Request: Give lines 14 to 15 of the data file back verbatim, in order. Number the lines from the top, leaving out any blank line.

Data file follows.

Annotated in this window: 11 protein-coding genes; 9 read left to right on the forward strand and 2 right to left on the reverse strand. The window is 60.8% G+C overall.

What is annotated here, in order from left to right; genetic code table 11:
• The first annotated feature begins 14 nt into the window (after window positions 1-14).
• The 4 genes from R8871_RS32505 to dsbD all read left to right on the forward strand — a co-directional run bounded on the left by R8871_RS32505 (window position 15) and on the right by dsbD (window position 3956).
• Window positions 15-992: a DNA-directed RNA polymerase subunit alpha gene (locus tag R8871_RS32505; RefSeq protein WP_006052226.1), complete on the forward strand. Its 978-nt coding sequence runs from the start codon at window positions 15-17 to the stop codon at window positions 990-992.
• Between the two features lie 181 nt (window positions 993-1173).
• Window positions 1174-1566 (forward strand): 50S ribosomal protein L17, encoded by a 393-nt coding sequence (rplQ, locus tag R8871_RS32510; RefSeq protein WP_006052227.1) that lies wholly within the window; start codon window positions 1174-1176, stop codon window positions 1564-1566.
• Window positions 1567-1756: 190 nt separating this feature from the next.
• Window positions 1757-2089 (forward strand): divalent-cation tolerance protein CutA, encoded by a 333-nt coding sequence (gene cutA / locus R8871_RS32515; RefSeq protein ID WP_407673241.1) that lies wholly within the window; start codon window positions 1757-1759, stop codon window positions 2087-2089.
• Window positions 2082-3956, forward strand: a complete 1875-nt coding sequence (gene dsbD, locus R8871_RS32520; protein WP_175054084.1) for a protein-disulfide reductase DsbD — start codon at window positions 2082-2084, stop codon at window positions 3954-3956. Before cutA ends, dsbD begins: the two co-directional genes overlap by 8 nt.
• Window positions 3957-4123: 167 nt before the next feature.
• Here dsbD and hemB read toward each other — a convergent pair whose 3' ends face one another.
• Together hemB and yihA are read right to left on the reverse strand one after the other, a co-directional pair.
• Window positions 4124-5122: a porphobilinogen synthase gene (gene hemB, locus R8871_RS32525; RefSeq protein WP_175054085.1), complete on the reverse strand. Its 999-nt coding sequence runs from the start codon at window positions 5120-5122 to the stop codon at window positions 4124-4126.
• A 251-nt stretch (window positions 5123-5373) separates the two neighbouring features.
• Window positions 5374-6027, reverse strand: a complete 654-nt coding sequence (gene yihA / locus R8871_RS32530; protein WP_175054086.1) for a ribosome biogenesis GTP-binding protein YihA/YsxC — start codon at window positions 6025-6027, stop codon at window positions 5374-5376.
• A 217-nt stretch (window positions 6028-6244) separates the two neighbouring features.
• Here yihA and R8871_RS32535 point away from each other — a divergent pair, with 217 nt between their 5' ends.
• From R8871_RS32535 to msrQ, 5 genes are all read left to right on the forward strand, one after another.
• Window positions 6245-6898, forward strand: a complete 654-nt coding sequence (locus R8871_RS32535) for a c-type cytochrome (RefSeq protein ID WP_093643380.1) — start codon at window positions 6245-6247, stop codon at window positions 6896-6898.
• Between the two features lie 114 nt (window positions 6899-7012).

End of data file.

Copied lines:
• Window positions 4124-5122: a porphobilinogen synthase gene (gene hemB, locus R8871_RS32525; RefSeq protein WP_175054085.1), complete on the reverse strand. Its 999-nt coding sequence runs from the start codon at window positions 5120-5122 to the stop codon at window positions 4124-4126.
• A 251-nt stretch (window positions 5123-5373) separates the two neighbouring features.